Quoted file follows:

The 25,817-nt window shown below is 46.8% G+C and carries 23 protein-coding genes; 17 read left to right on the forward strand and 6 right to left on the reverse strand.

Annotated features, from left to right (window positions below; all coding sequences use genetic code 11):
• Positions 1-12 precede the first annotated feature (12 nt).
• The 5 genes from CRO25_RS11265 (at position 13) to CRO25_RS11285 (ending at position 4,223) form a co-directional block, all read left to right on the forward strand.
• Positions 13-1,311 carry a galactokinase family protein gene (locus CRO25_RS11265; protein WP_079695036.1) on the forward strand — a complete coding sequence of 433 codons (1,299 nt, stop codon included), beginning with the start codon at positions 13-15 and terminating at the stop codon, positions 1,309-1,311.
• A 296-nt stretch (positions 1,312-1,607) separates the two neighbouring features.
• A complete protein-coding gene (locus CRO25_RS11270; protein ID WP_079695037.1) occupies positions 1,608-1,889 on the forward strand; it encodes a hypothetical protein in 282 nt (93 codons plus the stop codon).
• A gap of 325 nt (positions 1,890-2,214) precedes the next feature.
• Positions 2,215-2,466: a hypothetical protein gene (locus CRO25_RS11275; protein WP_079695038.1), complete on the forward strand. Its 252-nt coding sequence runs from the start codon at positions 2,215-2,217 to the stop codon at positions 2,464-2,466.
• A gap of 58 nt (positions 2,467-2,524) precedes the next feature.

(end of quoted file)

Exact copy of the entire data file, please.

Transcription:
The 25,817-nt window shown below is 46.8% G+C and carries 23 protein-coding genes; 17 read left to right on the forward strand and 6 right to left on the reverse strand.

Annotated features, from left to right (window positions below; all coding sequences use genetic code 11):
• Positions 1-12 precede the first annotated feature (12 nt).
• The 5 genes from CRO25_RS11265 (at position 13) to CRO25_RS11285 (ending at position 4,223) form a co-directional block, all read left to right on the forward strand.
• Positions 13-1,311 carry a galactokinase family protein gene (locus CRO25_RS11265; protein WP_079695036.1) on the forward strand — a complete coding sequence of 433 codons (1,299 nt, stop codon included), beginning with the start codon at positions 13-15 and terminating at the stop codon, positions 1,309-1,311.
• A 296-nt stretch (positions 1,312-1,607) separates the two neighbouring features.
• A complete protein-coding gene (locus CRO25_RS11270; protein ID WP_079695037.1) occupies positions 1,608-1,889 on the forward strand; it encodes a hypothetical protein in 282 nt (93 codons plus the stop codon).
• A gap of 325 nt (positions 1,890-2,214) precedes the next feature.
• Positions 2,215-2,466: a hypothetical protein gene (locus CRO25_RS11275; protein WP_079695038.1), complete on the forward strand. Its 252-nt coding sequence runs from the start codon at positions 2,215-2,217 to the stop codon at positions 2,464-2,466.
• A gap of 58 nt (positions 2,467-2,524) precedes the next feature.